Utpal Borpujari

January 23, 2015

My film shows democracy has to be imbibed: Makhmalbaf

By Utpal Borpujari

Panaji: Many have seen shades of real life characters in his satirical “The President”, which had opened the 45th International Film Festival of India (IFFI), but legendary Iranian filmmaker Mohsen Makhmalbaf says the film is not about any particular character but about the way the word “democracy” is facing threat in many parts of the world.

“It is my way of saying that democracy has to be imbibed, and cannot be gifted by bombing and attacking a country,” says Makhmalbaf, a retrospective of whose films was a major highlight of the just-concluded 45th IFFI.

“Syria, Egypt and Libya, all of them had revolutions but the results have not been really positive. That is why in The President, I have shown how one has to imbibe democracy and cannot get it gifted through bombing and attacking a country.

Democracy needs education and development,” says the director, who has been living outside Iran for many years now after his strongly-political films ruffled feathers of the Iranian ruling class.

As compared to Iran and many other countries, Makhmalbaf says, India has imbibed the values of democratic practices much better. “The diversity in culture, philosophy and languages in India is because of the kind of democracy being practiced here,” he says.

All films and books by Makhmalbaf, who was jailed as a 17-year-old for his political protests against the then Shah regime, are banned in Iran, and he was forced to leave Iran ten years ago. Since then he has made London his home but continued to make films with stories based in Iran.

“In prison I realised that our political problems have roots in culture. That’s why I started making films and writing books to change the minds of people. When I was young I used to follow Che Guevara’s ideals but in jail I learnt about Gandhi’s non-violent principles. Making political films is risky but there is no other way,” he says.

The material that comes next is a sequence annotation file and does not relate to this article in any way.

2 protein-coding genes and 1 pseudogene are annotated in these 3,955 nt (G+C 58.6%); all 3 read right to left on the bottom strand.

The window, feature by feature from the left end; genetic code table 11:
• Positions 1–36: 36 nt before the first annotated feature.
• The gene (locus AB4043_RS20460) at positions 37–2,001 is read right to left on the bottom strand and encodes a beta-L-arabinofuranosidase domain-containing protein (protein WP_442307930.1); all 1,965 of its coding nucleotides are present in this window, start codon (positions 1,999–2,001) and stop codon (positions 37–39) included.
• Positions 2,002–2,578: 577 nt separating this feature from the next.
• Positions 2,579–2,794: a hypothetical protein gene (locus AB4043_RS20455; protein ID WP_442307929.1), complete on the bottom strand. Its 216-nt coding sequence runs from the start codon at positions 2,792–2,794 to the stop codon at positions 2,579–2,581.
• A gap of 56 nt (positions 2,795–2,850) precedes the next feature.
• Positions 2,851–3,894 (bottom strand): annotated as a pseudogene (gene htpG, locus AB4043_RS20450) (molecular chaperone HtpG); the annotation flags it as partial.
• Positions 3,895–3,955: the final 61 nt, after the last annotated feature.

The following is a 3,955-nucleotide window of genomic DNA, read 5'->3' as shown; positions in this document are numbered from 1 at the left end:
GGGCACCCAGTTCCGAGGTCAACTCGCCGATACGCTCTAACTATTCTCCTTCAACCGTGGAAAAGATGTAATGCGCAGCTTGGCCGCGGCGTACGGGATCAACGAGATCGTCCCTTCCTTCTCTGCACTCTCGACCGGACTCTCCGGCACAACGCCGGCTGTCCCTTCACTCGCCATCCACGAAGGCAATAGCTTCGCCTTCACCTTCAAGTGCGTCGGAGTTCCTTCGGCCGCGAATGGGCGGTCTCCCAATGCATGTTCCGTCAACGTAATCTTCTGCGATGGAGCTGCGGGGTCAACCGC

In his film “The President”, a despotic president of a fictitious country is shown to be forced to go into hiding as a common man with his grandson following a coup, which is when he finds how much people hate him. This brings a change in his mindset. Through satire, Makhmalbaf makes a strong comment about the situation in many countries of the world in this film.

“I watched my his first film when I was 22. Cinema’s impact on me was like a blind suddenly getting vision. That’s when I decided to use the power of this medium to serve the people,” he says. About the philosophy behind his latest film, he says, “Killing the dictator does not solve the problem as it kills individual but not the dictatorial tendencies. My film stresses that the need is to change the mindset of people.”

45th IFFI showcased this very journey of Makhmalbaf, screening films like “Daddy’s School”, “The Day I became a Woman”, “Kandahar”, “A Moment of Innocence”, “Salaam Cinema”, “Sex and Philosophy”, “The Silence” and “Time of Love”.

(Published in Eastern Chronicle, http://www.easternchronicle.net; 04-12-2014)


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